Well in that case you will actually be better off generating the PWM in software. Will you need four seperate PWM outputs?? Will you duty cycle be variable or will it be constant? Will you require feedback to ensure output follows required output? What topologie are you using?

    If you are planning on doing anything else with this micro (as u mentioned above) i would certainly not be lowering the internal oscillator. Software PWM will be just as effective as using the ccp module as it is using the same timers and oscillators that that uses so it will be no more or no less effective assuming your programming skills are up to scratch.

    There are a variety of methods of generating this signal in software but we will need to know a little more of what else your pic will be doing to guide you. Also what software/languages??
     
  6. rob_croxford

    rob_croxford

    262
    0
    Aug 3, 2010
    Also are u planning on using the generic ESC settings? so 1ms motor off, 1.5ms motor at 50% and 2ms motor at 100%?
     
  7. xxJaRxx

    xxJaRxx

    34
    0
    Oct 16, 2011
    Hi Rob, sounds like you know your stuff!

    Quick background into my project; I am designing and building a Quadcopter UAV from scratch. So, yes I will need four separate PWM outputs, with a duty cycle varying between 1ms and 2ms. I don't think I will need any feedback. Not sure what a topologie is or what I am using ha.

    The micro will also need to take input from an IMU (gyroscope and accelerometer) and then adjust the PWM to the ESCs accordingly to ensure the quadcopter stays level. This bit I think I have sorted though (IMU input & processing).

    I will be using a PIC18LF46K80 (which I have at the moment) and programming in C in MPLAB.

    Yes I am planning on keeping the ESC standard for now as I have never worked with them before!

    Cheers
    James
     
  8. rob_croxford

    rob_croxford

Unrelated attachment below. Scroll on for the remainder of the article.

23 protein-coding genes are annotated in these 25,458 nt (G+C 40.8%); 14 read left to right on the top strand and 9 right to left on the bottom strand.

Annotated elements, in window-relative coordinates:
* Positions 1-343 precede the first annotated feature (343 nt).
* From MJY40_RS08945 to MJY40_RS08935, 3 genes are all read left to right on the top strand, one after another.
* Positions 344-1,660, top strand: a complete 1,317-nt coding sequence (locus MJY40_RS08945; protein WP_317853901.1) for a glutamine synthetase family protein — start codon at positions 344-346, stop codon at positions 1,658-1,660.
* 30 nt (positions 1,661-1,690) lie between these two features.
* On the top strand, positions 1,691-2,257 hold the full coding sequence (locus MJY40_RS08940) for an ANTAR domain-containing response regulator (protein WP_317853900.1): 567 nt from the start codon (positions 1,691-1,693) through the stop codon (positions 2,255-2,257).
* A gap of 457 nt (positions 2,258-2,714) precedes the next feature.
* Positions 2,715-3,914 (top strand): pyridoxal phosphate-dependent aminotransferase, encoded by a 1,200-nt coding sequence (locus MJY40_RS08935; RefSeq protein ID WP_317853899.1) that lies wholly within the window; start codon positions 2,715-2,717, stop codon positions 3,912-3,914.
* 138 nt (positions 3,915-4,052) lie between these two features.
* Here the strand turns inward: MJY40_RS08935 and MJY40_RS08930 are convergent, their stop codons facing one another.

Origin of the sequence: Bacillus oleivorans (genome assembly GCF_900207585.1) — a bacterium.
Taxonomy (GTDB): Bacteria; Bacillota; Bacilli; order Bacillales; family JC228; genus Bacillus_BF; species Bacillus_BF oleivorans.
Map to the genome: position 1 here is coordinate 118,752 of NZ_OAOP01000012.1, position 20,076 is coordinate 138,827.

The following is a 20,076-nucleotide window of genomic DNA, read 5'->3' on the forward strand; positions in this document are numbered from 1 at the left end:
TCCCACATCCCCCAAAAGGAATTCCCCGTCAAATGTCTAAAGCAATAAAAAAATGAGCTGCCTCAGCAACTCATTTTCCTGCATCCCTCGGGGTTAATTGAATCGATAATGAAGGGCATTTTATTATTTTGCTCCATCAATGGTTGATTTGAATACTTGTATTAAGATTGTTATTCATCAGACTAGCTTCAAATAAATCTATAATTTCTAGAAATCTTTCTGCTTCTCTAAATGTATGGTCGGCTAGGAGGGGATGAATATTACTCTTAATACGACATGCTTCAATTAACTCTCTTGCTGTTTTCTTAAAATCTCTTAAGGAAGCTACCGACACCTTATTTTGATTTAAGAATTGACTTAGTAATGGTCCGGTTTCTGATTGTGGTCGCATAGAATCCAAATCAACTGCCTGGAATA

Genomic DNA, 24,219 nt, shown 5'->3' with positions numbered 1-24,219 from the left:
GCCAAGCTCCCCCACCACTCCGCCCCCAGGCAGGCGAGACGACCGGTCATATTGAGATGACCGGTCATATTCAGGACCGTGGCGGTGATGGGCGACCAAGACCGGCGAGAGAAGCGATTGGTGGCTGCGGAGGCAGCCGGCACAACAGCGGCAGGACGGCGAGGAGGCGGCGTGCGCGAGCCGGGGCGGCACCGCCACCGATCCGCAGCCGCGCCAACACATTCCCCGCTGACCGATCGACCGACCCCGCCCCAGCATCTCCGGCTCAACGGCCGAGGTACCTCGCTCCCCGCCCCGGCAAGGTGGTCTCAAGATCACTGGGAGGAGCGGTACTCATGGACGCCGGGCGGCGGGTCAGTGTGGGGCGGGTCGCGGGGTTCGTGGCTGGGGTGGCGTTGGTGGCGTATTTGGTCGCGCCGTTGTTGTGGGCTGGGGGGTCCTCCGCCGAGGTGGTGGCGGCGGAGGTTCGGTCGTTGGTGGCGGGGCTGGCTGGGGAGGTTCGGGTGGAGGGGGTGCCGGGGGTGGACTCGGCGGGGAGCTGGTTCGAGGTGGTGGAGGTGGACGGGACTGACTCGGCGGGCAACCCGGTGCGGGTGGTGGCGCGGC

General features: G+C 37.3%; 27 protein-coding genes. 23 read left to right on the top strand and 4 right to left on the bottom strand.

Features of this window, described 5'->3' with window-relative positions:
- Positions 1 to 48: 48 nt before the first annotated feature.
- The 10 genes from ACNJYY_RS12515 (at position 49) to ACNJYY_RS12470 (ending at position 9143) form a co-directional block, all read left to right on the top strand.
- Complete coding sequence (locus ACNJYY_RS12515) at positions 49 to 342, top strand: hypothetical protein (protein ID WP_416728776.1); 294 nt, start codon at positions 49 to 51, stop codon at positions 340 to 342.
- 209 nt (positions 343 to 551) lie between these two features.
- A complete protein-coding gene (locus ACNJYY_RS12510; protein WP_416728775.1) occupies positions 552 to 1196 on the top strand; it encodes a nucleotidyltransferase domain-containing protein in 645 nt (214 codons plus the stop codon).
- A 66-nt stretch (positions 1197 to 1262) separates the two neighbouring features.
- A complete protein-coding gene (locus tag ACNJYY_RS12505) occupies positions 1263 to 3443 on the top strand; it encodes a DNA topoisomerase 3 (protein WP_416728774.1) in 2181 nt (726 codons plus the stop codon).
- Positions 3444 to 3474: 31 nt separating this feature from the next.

262
    0
    Aug 3, 2010
    sounds like a nice project.

    By topology i meant how are you driving your motors? Half-bridge/ H-bridge? in other words what directions do you need the motors to go in - forward/reverse/breaking?

    Your feedback will be what you use to adjust the flight of your UAV. So your feedback will be two signals - one for speed (accelerometer) and one for possition (gyro). You will then need to compare this signal to a set point (how fast you want to be traveling/what possition you want to be in) and your controller varys the PWM output to ensure the output meets the input conditions. Look up PID controllers paying most of your attention to the P (proportional) and I (integral) terms.

    My suggestion would be to get a single motor running first to prove the concept and the controller. Unfortunatly you will not be able to use a single PWM output for the motors as each motor will need to be controlled indipendantly to sustaion reasonable flight.

    What may be a better idea (certainly one i would considder) is scrapping the ESC and developing the motor controller yourself. This will give you a better scope of control. To do this you will need to research different motor driving topologies and pick one that will suit your application.
     
  9. rob_croxford

    rob_croxford

    262
    0
    Aug 3, 2010
    P.S. is the quadcopter similar to the avengers idea? ;)
     
  10. xxJaRxx

    xxJaRxx

    34
    0
    Oct 16, 2011
    No half-bridge or H-bridge as I only need the motors to go in one direction. My aim at the moment is just to get the quadcopter up in the air, hovering steady and level, I am not going to start thinking about moving it in any directions yet.

    I know I will need 4 PWM outputs so I can control the ESCs independently. I do not have enough time to develop the ESC myself, I think the ESCs I have will do the job I just need to figure out how to get the PWM frequency right down.

    I managed to get a motor working earlier :) I lowered the Fosc of my micro right down to 31.25kHz and managed to get it working. I will investigate timers and interrupts to see if I can keep my Fosc high and still get the output signal I need.

    Unfortunately it will not be like the quadcopter from The Avengers ha!